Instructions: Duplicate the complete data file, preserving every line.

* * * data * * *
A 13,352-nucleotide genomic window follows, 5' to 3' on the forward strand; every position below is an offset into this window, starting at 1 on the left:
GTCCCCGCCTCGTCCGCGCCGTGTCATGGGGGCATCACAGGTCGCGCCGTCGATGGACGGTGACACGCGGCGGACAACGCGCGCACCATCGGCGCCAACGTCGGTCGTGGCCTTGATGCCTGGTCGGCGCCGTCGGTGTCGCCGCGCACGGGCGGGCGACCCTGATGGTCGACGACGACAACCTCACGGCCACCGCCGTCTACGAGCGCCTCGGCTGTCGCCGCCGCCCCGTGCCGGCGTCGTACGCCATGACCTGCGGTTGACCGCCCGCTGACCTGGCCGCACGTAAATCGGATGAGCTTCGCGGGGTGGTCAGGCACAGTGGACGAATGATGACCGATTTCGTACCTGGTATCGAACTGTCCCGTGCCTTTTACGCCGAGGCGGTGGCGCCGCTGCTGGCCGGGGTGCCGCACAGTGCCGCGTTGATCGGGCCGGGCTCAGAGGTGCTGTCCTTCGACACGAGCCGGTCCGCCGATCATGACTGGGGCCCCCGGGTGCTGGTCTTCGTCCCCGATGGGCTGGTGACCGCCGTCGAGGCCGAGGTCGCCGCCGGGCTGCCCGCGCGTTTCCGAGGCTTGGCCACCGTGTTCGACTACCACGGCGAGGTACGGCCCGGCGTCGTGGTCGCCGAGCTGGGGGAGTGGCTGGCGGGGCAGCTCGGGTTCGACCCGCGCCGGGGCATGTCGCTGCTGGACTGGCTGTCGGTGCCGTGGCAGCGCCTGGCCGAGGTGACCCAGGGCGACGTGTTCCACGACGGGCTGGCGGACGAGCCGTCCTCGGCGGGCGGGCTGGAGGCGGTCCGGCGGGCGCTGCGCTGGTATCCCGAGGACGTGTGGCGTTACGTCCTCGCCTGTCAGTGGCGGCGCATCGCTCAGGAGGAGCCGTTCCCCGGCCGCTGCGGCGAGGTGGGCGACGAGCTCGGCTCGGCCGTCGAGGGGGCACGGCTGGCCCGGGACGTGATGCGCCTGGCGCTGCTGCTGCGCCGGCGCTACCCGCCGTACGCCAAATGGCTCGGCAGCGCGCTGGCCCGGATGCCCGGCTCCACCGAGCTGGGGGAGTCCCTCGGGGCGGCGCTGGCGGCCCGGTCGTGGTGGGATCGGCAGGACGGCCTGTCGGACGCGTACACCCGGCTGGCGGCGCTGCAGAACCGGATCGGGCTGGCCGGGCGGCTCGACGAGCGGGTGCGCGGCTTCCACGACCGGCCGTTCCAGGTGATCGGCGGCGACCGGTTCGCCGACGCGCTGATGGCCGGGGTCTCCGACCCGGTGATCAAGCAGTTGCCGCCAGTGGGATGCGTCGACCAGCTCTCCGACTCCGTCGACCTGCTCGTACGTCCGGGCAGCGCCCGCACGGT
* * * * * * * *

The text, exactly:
A 13,352-nucleotide genomic window follows, 5' to 3' on the forward strand; every position below is an offset into this window, starting at 1 on the left:
GTCCCCGCCTCGTCCGCGCCGTGTCATGGGGGCATCACAGGTCGCGCCGTCGATGGACGGTGACACGCGGCGGACAACGCGCGCACCATCGGCGCCAACGTCGGTCGTGGCCTTGATGCCTGGTCGGCGCCGTCGGTGTCGCCGCGCACGGGCGGGCGACCCTGATGGTCGACGACGACAACCTCACGGCCACCGCCGTCTACGAGCGCCTCGGCTGTCGCCGCCGCCCCGTGCCGGCGTCGTACGCCATGACCTGCGGTTGACCGCCCGCTGACCTGGCCGCACGTAAATCGGATGAGCTTCGCGGGGTGGTCAGGCACAGTGGACGAATGATGACCGATTTCGTACCTGGTATCGAACTGTCCCGTGCCTTTTACGCCGAGGCGGTGGCGCCGCTGCTGGCCGGGGTGCCGCACAGTGCCGCGTTGATCGGGCCGGGCTCAGAGGTGCTGTCCTTCGACACGAGCCGGTCCGCCGATCATGACTGGGGCCCCCGGGTGCTGGTCTTCGTCCCCGATGGGCTGGTGACCGCCGTCGAGGCCGAGGTCGCCGCCGGGCTGCCCGCGCGTTTCCGAGGCTTGGCCACCGTGTTCGACTACCACGGCGAGGTACGGCCCGGCGTCGTGGTCGCCGAGCTGGGGGAGTGGCTGGCGGGGCAGCTCGGGTTCGACCCGCGCCGGGGCATGTCGCTGCTGGACTGGCTGTCGGTGCCGTGGCAGCGCCTGGCCGAGGTGACCCAGGGCGACGTGTTCCACGACGGGCTGGCGGACGAGCCGTCCTCGGCGGGCGGGCTGGAGGCGGTCCGGCGGGCGCTGCGCTGGTATCCCGAGGACGTGTGGCGTTACGTCCTCGCCTGTCAGTGGCGGCGCATCGCTCAGGAGGAGCCGTTCCCCGGCCGCTGCGGCGAGGTGGGCGACGAGCTCGGCTCGGCCGTCGAGGGGGCACGGCTGGCCCGGGACGTGATGCGCCTGGCGCTGCTGCTGCGCCGGCGCTACCCGCCGTACGCCAAATGGCTCGGCAGCGCGCTGGCCCGGATGCCCGGCTCCACCGAGCTGGGGGAGTCCCTCGGGGCGGCGCTGGCGGCCCGGTCGTGGTGGGATCGGCAGGACGGCCTGTCGGACGCGTACACCCGGCTGGCGGCGCTGCAGAACCGGATCGGGCTGGCCGGGCGGCTCGACGAGCGGGTGCGCGGCTTCCACGACCGGCCGTTCCAGGTGATCGGCGGCGACCGGTTCGCCGACGCGCTGATGGCCGGGGTCTCCGACCCGGTGATCAAGCAGTTGCCGCCAGTGGGATGCGTCGACCAGCTCTCCGACTCCGTCGACCTGCTCGTACGTCCGGGCAGCGCCCGCACGGT